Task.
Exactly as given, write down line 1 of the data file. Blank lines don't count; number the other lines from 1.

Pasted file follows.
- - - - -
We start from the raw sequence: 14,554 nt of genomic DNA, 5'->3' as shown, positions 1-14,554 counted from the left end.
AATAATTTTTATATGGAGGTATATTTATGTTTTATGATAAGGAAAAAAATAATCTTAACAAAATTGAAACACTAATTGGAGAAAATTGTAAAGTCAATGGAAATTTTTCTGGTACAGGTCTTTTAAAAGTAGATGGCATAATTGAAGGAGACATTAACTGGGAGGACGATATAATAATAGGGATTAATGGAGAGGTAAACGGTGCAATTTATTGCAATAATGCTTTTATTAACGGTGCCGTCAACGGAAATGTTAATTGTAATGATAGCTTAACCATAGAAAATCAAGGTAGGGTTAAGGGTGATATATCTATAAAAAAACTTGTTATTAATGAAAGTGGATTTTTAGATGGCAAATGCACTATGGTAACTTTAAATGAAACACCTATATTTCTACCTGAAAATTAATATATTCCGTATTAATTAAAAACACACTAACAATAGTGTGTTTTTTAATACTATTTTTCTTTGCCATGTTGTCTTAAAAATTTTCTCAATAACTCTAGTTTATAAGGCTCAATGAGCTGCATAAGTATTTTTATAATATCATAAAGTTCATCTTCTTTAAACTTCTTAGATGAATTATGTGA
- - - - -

We start from the raw sequence: 14,554 nt of genomic DNA, 5'->3' as shown, positions 1-14,554 counted from the left end.